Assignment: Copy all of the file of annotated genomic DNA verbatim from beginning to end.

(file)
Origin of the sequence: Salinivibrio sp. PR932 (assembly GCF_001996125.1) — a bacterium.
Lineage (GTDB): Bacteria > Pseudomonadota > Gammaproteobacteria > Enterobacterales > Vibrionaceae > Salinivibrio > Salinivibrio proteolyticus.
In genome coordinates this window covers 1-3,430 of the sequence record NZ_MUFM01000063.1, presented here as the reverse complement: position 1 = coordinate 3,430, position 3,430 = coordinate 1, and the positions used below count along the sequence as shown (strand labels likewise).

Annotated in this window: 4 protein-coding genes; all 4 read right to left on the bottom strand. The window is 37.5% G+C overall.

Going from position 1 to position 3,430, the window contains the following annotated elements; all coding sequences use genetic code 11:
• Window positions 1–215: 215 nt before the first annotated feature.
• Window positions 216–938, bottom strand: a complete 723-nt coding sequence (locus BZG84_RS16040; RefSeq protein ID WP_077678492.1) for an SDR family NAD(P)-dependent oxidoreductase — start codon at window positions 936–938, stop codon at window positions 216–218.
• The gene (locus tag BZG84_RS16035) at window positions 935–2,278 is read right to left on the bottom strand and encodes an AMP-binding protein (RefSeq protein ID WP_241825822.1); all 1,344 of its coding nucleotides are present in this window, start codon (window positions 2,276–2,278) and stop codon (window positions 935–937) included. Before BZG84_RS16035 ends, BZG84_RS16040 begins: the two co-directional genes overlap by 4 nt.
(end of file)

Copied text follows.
Origin of the sequence: Salinivibrio sp. PR932 (assembly GCF_001996125.1) — a bacterium.
Lineage (GTDB): Bacteria > Pseudomonadota > Gammaproteobacteria > Enterobacterales > Vibrionaceae > Salinivibrio > Salinivibrio proteolyticus.
In genome coordinates this window covers 1-3,430 of the sequence record NZ_MUFM01000063.1, presented here as the reverse complement: position 1 = coordinate 3,430, position 3,430 = coordinate 1, and the positions used below count along the sequence as shown (strand labels likewise).

Annotated in this window: 4 protein-coding genes; all 4 read right to left on the bottom strand. The window is 37.5% G+C overall.

Going from position 1 to position 3,430, the window contains the following annotated elements; all coding sequences use genetic code 11:
• Window positions 1–215: 215 nt before the first annotated feature.
• Window positions 216–938, bottom strand: a complete 723-nt coding sequence (locus BZG84_RS16040; RefSeq protein ID WP_077678492.1) for an SDR family NAD(P)-dependent oxidoreductase — start codon at window positions 936–938, stop codon at window positions 216–218.
• The gene (locus tag BZG84_RS16035) at window positions 935–2,278 is read right to left on the bottom strand and encodes an AMP-binding protein (RefSeq protein ID WP_241825822.1); all 1,344 of its coding nucleotides are present in this window, start codon (window positions 2,276–2,278) and stop codon (window positions 935–937) included. Before BZG84_RS16035 ends, BZG84_RS16040 begins: the two co-directional genes overlap by 4 nt.